For a long time, the debate has raged on over what employers should be able to ask or not ask applicants about their history with criminal activity, when in the process such information should be unearthed, and what exactly counts; convictions? Sure. What about arrests? Well, there it starts to get a bit blurry.
Despite all of this, another entity altogether that often inquires as to past criminal activity has stayed more obscured from the spotlight. That group consists of colleges and universities, or high institutions of learning.
Recently, an advocacy group in New York, called the Center for Community Activities, has brokered a deal with at least three institutions in the state that will see them dropping or altering such questions on their applications.
One of the biggest problems seems to come from the way in which many of these questions are worded. At St. John’s University (one of the three schools), for example, a standalone box in a twelve-page application asks applicants, “Have you ever been arrested or convicted of a felony?”
While “convictions” are more concrete, the advocacy group – and they’re not alone – worries that including arrests opens up the doors for problems.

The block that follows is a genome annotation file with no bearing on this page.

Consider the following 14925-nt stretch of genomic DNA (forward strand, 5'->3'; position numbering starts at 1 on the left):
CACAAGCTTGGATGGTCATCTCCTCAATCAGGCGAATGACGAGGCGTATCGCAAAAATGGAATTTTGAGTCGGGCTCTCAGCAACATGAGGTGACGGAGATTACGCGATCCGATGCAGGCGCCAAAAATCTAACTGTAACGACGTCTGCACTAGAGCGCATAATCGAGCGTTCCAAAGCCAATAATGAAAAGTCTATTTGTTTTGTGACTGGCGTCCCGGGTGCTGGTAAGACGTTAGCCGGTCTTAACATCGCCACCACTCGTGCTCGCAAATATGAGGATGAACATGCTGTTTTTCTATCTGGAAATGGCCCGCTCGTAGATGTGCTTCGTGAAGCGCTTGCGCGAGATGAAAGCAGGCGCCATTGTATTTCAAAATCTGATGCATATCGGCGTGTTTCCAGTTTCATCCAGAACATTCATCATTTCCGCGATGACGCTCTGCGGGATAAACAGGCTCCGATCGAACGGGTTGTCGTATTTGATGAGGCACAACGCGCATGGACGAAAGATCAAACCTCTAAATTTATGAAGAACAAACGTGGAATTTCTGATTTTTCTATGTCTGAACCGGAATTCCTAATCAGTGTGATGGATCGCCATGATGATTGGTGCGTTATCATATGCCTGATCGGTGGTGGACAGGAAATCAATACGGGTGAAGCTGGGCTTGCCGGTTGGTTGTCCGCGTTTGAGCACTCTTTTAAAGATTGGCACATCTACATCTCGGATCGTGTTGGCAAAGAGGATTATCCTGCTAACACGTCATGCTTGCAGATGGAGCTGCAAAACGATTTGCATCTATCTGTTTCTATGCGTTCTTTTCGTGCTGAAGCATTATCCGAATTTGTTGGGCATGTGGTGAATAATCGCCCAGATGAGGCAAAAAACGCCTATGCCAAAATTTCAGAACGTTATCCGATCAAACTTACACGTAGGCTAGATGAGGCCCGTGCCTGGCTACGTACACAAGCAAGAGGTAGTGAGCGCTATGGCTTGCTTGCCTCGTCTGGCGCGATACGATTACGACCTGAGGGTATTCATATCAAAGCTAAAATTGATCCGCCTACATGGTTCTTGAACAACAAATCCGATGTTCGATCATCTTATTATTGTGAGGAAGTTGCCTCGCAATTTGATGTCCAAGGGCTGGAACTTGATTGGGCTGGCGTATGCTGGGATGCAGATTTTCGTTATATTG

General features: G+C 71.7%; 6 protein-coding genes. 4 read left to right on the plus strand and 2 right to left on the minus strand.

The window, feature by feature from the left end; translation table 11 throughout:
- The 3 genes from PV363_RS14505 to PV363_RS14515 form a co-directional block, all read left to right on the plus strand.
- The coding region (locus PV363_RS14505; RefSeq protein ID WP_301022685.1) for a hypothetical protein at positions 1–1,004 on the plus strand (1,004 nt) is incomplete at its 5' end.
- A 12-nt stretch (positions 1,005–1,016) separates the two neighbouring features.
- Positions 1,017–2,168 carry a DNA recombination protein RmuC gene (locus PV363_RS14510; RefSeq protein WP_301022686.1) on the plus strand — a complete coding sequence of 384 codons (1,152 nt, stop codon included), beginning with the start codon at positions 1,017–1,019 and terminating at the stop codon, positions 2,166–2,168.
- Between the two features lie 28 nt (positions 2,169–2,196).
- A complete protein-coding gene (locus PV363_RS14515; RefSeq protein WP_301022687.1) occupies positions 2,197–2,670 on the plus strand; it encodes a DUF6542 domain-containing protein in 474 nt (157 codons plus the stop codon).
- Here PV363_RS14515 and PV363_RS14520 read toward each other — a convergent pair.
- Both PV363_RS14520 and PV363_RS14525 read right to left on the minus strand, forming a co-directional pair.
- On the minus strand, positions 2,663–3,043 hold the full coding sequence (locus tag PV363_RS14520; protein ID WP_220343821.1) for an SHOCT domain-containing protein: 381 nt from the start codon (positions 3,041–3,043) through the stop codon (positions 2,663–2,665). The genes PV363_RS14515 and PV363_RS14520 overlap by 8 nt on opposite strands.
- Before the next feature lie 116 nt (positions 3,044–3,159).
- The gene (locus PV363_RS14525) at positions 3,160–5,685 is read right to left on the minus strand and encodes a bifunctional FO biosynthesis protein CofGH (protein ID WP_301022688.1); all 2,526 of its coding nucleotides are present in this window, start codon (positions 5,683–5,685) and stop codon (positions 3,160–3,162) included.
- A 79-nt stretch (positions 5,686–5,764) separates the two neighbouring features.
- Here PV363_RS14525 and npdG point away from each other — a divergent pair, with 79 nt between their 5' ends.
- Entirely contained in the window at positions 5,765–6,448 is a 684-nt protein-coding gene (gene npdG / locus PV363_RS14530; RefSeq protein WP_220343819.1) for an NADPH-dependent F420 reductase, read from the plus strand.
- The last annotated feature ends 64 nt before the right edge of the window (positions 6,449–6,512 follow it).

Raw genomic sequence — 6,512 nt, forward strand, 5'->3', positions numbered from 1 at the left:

“An arrest or police stop that did not result in a conviction, or a criminal record that was sealed or expunged, should not – indeed must not – be a standard question on a college application,” agreed New York State Attorney General Eric Schneiderman.
Beyond that, the group does still worry about some of the problems that even “convictions” could stir up. They note, for example, the historical imbalances in rates of conviction amongst those of different races for the same crimes under similar circumstances. It may be an unfortunate reality that a defendant of one race was able to avoid conviction or later reach a deal to have his or her record expunged, while someone else wasn’t granted the same opportunity.
Susan Barr, acting president of one of the three main colleges in question, said that she had no objections to the change in policy because it was rarely used in decision making anyways. She says that, at least at Five Towns College where she works, officials understand that people often make decisions they regret while they’re young and still learning, and minor infractions with the law don’t usually play a part in whether a person will be accepted or not.
Even so, there are dissenters. On the other side of the fence, some school officials caution that while minor infractions of the law may not factor into decisions, it’s not entirely far-fetched that more serious crimes would indeed be taken into consideration. For example, accepting a student with previous violent convictions might carry a higher risk to the safety of that campus community than someone without such a past.
Maybe a compromise is in order where only felony convictions and perhaps within a certain time period would be considered? It is yet to be determined whether other schools will follow suit, but this could certainly help pave the way for rehabilitation for some who have avoided pursuing higher education due to their criminal records.